July 1st, 2008

Kings County Hospital. Women Dies in ER. And It’s On Video

The story doesn’t get much more appalling than this. Esmin Green — a troubled 49 year-old woman who is waiting in the psychiatric emergency room of Kings County Hospital for a bed — collapses onto the floor. After she had been waiting almost 24 hours. And then is ignored for an hour. And then dies.

And it’s caught on video:

There is little doubt in my mind that if this incident were not caught on film that the medical records would not only detail an altogether different story, but that those records would be hard to challenge. According to this story at the Huffington Post regarding the medical records, however, the records can be challenged. And that is because of the video, which shows she collapsed at 5:32 a.m. Notwithstanding that:

One notation said that at 6 a.m., she was “awake, up and about” and had just used the restroom. Another said that at 6:20 a.m., she was sitting quietly in the waiting room, and had a normal blood pressure. During both of those times, Green was either in her death throes or already dead.

The most disturbing part of this is that it is reminiscent of the infamous Kitty Genovese murder. Genovese was a 29 year-old New York woman who was repeatedly stabbed over a prolonged period of time, and while her screams were heard by many, there were no prompt reports to the police. The murder was the inspiration for the 911 emergency telephone system.

But here, we have actual employees inside an emergency room that fail to act. The most disturbing image, to me, is the security guard that rolls up in a chair and then rolls away. He couldn’t even be bothered to stand up to see what was going on.

Before this death, the hospital had already been sued after an investigation at the hospital “showed that Kings County psychiatric facilities are overcrowded and often dangerously unsanitary and that patients — including children and the physically disabled — are routinely ignored and abused” according to ABC News.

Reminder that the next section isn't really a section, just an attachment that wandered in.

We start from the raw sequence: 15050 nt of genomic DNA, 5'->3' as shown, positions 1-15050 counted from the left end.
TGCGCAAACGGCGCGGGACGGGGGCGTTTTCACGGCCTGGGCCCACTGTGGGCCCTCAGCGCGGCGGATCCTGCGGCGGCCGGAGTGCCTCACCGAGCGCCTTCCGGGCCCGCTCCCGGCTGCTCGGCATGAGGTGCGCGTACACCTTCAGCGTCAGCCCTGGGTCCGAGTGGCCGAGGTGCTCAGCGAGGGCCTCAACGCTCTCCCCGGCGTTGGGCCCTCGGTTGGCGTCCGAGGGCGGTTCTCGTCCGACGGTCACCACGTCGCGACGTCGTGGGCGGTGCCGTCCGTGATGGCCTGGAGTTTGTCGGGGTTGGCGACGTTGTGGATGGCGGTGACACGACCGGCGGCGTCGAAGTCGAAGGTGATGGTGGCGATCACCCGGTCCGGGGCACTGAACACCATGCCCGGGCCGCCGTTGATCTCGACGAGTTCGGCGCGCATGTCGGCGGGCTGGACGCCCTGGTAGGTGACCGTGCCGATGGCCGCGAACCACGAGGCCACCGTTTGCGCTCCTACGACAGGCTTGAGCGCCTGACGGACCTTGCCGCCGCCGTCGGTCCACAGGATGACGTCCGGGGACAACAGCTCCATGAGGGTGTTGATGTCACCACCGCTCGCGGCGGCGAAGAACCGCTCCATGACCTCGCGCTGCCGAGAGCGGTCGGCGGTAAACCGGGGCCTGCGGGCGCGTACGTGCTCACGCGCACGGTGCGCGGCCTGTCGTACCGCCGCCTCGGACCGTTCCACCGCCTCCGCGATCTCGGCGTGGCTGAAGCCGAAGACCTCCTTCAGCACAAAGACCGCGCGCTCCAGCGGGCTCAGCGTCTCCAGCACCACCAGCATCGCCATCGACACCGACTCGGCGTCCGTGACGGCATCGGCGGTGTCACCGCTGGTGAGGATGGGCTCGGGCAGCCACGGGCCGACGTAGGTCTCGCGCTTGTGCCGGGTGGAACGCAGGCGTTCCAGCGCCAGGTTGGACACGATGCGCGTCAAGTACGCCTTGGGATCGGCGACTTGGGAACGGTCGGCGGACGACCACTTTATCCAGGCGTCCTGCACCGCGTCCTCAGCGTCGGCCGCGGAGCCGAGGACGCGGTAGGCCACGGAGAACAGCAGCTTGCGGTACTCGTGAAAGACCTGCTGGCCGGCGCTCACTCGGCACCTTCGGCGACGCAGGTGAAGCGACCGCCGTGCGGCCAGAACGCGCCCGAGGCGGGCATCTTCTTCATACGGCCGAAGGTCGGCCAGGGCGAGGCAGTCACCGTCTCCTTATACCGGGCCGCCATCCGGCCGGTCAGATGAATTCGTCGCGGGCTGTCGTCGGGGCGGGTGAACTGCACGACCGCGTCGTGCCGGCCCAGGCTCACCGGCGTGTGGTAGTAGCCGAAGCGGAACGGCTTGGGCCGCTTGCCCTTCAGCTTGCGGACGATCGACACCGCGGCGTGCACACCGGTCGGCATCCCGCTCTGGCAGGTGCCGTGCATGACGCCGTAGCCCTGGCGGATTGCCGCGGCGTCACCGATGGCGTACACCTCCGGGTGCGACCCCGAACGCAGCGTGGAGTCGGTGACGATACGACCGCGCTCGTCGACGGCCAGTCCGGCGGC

The fact that the attorneys here were able to get this videotape is remarkable. The incident happened, according to the story, on June 19th. That means that it was not procured through any new litigation. Because the quickest way to get pre-suit discovery in New York is through a separate action before a lawsuit is started to preserve evidence, brought on by Order to Show Cause. The judge would then order evidence preserved through a Temporary Restraining Order and then order a hearing. That takes time. Especially since there appear to be other patients in the video clip, and that brings on issues of privacy and HIPAA.

So the tape either came from prosecutors or health department investigators, or was possibly turned over as part of the prior litigation. But my guess is that it was probably leaked by a very angry employee of the hospital or security staff.

Kings County Hospital, by the way, is city-owned.

Also at:


September 7th, 2007

NYC To Put Hospital Error Data Online

The New York City Health and Hospitals Corporation, which runs 11 city-owned hospitals, will start today to put data online on infection and death rates. The hospitals treat 1.3 million patients a year.

According to an article in the Metro section of today’s New York Times, the effort for greater transparency is driven by Mayor Michael Bloomberg as part of a public health initiative. It also comes due to an effort by the hospitals to improve patient safety. (See also, New York City Reports Lowest Number of Claims In 10 Years.)

This web site will allow the public to see, among other things, the overall death rate, the rate of deaths after heart attacks, preventable bloodstream infections and pneumonia cases.